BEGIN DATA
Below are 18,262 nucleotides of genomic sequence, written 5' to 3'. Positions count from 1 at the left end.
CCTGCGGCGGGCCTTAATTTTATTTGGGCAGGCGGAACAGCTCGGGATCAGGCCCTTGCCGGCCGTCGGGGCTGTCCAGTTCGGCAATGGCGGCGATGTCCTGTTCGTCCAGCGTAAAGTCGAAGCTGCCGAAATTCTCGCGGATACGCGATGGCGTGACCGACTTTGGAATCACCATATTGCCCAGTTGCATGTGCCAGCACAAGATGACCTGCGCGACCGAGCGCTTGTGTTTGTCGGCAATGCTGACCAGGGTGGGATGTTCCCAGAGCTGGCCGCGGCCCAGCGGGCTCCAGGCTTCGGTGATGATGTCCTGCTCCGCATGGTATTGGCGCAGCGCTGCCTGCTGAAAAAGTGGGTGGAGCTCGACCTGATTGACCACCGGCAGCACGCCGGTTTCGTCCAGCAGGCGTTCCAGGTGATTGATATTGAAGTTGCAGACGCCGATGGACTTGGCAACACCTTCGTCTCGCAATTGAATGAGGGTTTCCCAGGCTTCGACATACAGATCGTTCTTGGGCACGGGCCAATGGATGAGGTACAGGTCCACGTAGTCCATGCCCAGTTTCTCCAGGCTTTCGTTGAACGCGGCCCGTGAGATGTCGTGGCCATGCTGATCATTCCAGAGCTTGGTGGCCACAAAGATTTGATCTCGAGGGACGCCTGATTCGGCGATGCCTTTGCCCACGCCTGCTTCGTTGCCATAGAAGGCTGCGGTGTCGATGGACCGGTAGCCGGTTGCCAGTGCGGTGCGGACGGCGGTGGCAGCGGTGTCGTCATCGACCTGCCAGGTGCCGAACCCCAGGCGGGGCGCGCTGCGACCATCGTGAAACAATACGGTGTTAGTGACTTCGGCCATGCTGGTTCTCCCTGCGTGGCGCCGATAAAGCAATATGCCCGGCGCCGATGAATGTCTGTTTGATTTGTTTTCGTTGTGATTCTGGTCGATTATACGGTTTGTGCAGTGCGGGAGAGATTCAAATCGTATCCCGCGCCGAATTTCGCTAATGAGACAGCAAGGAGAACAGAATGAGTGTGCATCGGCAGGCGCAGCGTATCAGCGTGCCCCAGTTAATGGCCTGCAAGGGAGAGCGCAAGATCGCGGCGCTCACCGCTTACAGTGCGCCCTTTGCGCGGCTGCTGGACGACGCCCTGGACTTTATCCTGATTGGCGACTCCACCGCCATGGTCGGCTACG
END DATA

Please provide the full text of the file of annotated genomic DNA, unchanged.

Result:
Below are 18,262 nucleotides of genomic sequence, written 5' to 3'. Positions count from 1 at the left end.
CCTGCGGCGGGCCTTAATTTTATTTGGGCAGGCGGAACAGCTCGGGATCAGGCCCTTGCCGGCCGTCGGGGCTGTCCAGTTCGGCAATGGCGGCGATGTCCTGTTCGTCCAGCGTAAAGTCGAAGCTGCCGAAATTCTCGCGGATACGCGATGGCGTGACCGACTTTGGAATCACCATATTGCCCAGTTGCATGTGCCAGCACAAGATGACCTGCGCGACCGAGCGCTTGTGTTTGTCGGCAATGCTGACCAGGGTGGGATGTTCCCAGAGCTGGCCGCGGCCCAGCGGGCTCCAGGCTTCGGTGATGATGTCCTGCTCCGCATGGTATTGGCGCAGCGCTGCCTGCTGAAAAAGTGGGTGGAGCTCGACCTGATTGACCACCGGCAGCACGCCGGTTTCGTCCAGCAGGCGTTCCAGGTGATTGATATTGAAGTTGCAGACGCCGATGGACTTGGCAACACCTTCGTCTCGCAATTGAATGAGGGTTTCCCAGGCTTCGACATACAGATCGTTCTTGGGCACGGGCCAATGGATGAGGTACAGGTCCACGTAGTCCATGCCCAGTTTCTCCAGGCTTTCGTTGAACGCGGCCCGTGAGATGTCGTGGCCATGCTGATCATTCCAGAGCTTGGTGGCCACAAAGATTTGATCTCGAGGGACGCCTGATTCGGCGATGCCTTTGCCCACGCCTGCTTCGTTGCCATAGAAGGCTGCGGTGTCGATGGACCGGTAGCCGGTTGCCAGTGCGGTGCGGACGGCGGTGGCAGCGGTGTCGTCATCGACCTGCCAGGTGCCGAACCCCAGGCGGGGCGCGCTGCGACCATCGTGAAACAATACGGTGTTAGTGACTTCGGCCATGCTGGTTCTCCCTGCGTGGCGCCGATAAAGCAATATGCCCGGCGCCGATGAATGTCTGTTTGATTTGTTTTCGTTGTGATTCTGGTCGATTATACGGTTTGTGCAGTGCGGGAGAGATTCAAATCGTATCCCGCGCCGAATTTCGCTAATGAGACAGCAAGGAGAACAGAATGAGTGTGCATCGGCAGGCGCAGCGTATCAGCGTGCCCCAGTTAATGGCCTGCAAGGGAGAGCGCAAGATCGCGGCGCTCACCGCTTACAGTGCGCCCTTTGCGCGGCTGCTGGACGACGCCCTGGACTTTATCCTGATTGGCGACTCCACCGCCATGGTCGGCTACG